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Nora Ephron remembers everything (and writes it all down)

Nora Ephron in Manhattan on Nov. 3, 2010

Jimmy Jeong

It's autumn in Manhattan. Central Park is kindled in colour, and bantering couples stroll the Upper East Side, where Nora Ephron lives. Her apartment building, an old-world red-brick pile, is perched on the kind of lovely city block where geraniums dribble out of window boxes, and bel-étages belong to expensive psychoanalysts - yes, just the kind of place where Harry might once have wooed Sally.

And standing in the tenderly lit lobby is a doorman, eminently civilized, who looks like he's been plucked from central casting: "Are you here to see Ms. Ephron?" he greets me. "She's expecting you." I feel as if, instead of just meeting Ephron, I'm actually in a Nora Ephron film.

Not that all of her films have been memorable. Much as she did in her last book of essays, I Feel Bad About My Neck, in her new collection, I Remember Nothing, cinematic flops star in a long list of things Ephron feels bad about: aging, egg-white omelettes, divorce, Teflon, her parents' alcoholism, large dessert spoons. (She favours the petite teaspoon, better styled for savouring.)

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It's Ephron's sixth book of non-fiction, but she remains most famous for her films (no, not the flops): When Harry Met Sally, Sleepless in Seattle, You've Got Mail - romantic comedies, both witty and consoling, that follow the bourgeois and besotted.

"Rob Reiner said that romantic comedies are like that Olympic dive. That is, that plain and simple dive with a high degree of difficulty," she says. "There are no car chases and there is no sex; the sex is the talking."

Ephron's essays have that same seeming effortlessness (generally your first clue that the process was anything but easy). "Writing just gets harder. It should get easier, but I don't think it does," she says, "I have a room with a desk and a chair in it and I'm in that chair most of the day, but I'm avoiding writing for so much of it."

If her writing is welcoming and confiding, Ephron herself is more withholding, authoritative and assessing.

Wearing black leather pants, a white shirt and a voluminous charcoal-grey sweater jacket, she's New York skinny at age 69. Perched on an art-deco, tufted white sofa, she looks as delicate, almost breakably slender in stature, as she is commanding in carriage and immaculate in toilette.

Her apartment, meanwhile, where she lives with her screenwriter husband of 23 years, Nicholas Pileggi ( Goodfellas and Casino count among his credits), is as soigné as she is. We sit in the office, an expansive, luminous room washed in shades of cream and, well, egg white.

Although Ephron is the quintessential New Yorker, she was raised in Beverly Hills by screenwriter parents ("Crazy. But powerful," she says in summary).

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Still, Ephron determined from a very young age that she didn't want to live in Los Angeles. "Before the word sexist had been invented, you certainly knew that it was not a place for women or for smart women. … I just thought, I'm getting out of here."

So she did - and resolved to become a journalist. "I had a very romanticized version of it from watching Superman and it was that you had a notebook in your purse and you were ready to cover absolutely anything that happened." (She describes her journalistic aspirations differently in her new book: "I can't remember which came first - wanting to be a journalist or date a journalist.")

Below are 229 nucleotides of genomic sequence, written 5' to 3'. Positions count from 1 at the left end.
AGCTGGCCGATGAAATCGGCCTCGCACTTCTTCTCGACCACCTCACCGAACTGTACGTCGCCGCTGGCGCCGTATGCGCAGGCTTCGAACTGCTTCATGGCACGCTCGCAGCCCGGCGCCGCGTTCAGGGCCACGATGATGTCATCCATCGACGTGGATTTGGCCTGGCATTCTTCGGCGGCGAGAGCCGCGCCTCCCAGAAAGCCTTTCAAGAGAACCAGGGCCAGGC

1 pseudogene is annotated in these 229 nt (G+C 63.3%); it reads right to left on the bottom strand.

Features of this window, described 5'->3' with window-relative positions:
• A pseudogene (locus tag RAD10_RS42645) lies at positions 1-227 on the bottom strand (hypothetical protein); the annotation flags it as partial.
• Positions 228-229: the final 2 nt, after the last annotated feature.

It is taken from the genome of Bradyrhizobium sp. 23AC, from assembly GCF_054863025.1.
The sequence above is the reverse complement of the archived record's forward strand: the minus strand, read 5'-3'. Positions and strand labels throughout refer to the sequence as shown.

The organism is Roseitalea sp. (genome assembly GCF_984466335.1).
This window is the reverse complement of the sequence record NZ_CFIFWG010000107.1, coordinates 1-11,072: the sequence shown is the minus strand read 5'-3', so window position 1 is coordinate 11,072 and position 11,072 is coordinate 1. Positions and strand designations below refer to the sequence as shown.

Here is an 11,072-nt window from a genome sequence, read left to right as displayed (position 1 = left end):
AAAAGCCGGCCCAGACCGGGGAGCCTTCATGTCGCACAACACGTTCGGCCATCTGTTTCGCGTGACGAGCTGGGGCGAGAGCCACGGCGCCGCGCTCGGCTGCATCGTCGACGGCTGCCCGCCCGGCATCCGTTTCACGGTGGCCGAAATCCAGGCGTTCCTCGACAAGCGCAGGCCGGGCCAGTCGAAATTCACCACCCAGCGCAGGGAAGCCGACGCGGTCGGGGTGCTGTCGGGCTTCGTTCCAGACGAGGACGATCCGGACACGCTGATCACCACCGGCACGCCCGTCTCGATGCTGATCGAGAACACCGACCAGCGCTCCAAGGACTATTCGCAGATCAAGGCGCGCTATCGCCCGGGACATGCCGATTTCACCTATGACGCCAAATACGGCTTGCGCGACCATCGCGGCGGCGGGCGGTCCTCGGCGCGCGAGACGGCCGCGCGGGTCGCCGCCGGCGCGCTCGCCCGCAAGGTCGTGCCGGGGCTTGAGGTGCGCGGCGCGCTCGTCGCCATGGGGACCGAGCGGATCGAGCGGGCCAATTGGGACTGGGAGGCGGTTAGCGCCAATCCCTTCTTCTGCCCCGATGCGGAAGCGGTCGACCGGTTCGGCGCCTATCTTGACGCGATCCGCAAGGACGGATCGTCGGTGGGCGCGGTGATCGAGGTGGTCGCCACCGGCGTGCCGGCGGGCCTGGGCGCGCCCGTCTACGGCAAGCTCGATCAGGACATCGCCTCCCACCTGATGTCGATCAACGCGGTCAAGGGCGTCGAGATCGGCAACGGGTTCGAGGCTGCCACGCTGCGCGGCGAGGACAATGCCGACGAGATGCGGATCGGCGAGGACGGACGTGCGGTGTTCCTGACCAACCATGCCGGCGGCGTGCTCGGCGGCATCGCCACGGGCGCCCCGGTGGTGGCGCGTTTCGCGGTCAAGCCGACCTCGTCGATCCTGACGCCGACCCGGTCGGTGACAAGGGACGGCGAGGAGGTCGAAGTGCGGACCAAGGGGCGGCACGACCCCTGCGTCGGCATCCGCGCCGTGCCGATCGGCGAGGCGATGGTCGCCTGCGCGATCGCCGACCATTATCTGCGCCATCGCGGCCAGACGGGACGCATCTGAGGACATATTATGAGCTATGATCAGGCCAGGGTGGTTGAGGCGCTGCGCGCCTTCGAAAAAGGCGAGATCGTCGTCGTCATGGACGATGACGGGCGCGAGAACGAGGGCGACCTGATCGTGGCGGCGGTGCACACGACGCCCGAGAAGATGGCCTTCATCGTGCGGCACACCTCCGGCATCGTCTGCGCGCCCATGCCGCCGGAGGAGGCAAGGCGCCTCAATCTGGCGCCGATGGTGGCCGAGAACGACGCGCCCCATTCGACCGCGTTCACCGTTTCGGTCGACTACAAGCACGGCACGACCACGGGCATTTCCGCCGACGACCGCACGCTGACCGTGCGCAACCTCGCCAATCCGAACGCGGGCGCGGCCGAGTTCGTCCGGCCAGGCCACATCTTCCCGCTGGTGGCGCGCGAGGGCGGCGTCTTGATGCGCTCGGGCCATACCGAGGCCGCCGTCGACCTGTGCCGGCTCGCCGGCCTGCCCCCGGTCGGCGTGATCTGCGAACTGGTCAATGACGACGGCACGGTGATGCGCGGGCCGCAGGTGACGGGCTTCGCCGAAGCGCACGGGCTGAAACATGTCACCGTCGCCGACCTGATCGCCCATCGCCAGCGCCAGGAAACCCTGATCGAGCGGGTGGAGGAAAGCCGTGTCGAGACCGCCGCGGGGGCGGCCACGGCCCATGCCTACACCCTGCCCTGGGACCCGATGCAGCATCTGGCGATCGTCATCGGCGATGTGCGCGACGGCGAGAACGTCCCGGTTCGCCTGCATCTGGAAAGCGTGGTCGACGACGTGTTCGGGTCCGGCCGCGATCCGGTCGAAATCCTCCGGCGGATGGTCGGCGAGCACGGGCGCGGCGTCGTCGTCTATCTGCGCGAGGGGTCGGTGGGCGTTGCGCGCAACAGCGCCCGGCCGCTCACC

It was clear, though, that Ephron didn't want to be a screenwriter, because that's what her parents were. "You always think when you're a kid that you can avoid the magnetic field, but it always gets you in some way," she says. In her late 30s, Ephron turned to screenwriting, co-writing Silkwood, which got her nominated for an Oscar.

"Of course, in my pathological way, I then decided everyone should be sure to change careers when they're on the verge of turning 40, then again at 50. I celebrated my 50th birthday on the first movie I directed. I always make things into rules."

A penchant for rule-making might also be something she learned from her parents. Her mother's most famous rules - Everything is copy, Everything is material - have served Ephron well, most famously in her 1983, roman à clef, Heartburn, about discovering that her husband, Carl Berstein, was having an affair while she was seven months pregnant. (She proceeded to describe him as a man "capable of having sex with a venetian blind.") Although, Ephron was "insane with grief," she also knew, by grace of her mother's mantra, to file that episode away: "It all still clocked in as 'Save this - it's going to be something some day.' "

Despite the claim she makes in her new book's title essay ("I have not yet reached the nadir of old age, The Land of Anecdote") she shares one: "When [my sister]Delia got her head stuck in between the banister rails in our house, and the fire department had to come and get her out, it was in a movie my parents wrote that came out, with Natalie Wood and Jimmy Stewart, less than a year later. That's how fast things were recycled in our house," she says. "We knew we were the raw material."

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About the downside to viewing your own life - and those of others - as potential material, she says pragmatically, "It makes you a cold, heartless person that's always a bit outside of things, but that's not all you are.

"Nobody ever said, 'Delia, is it okay if we use your head-stuck-between-the-banister episode?' Nothing belonged to anybody. But that's how it is with writers."

Then she divulges another Ephron rule: "Don't say anything funny that you plan to save for your book, because they may put it in their newspaper article."

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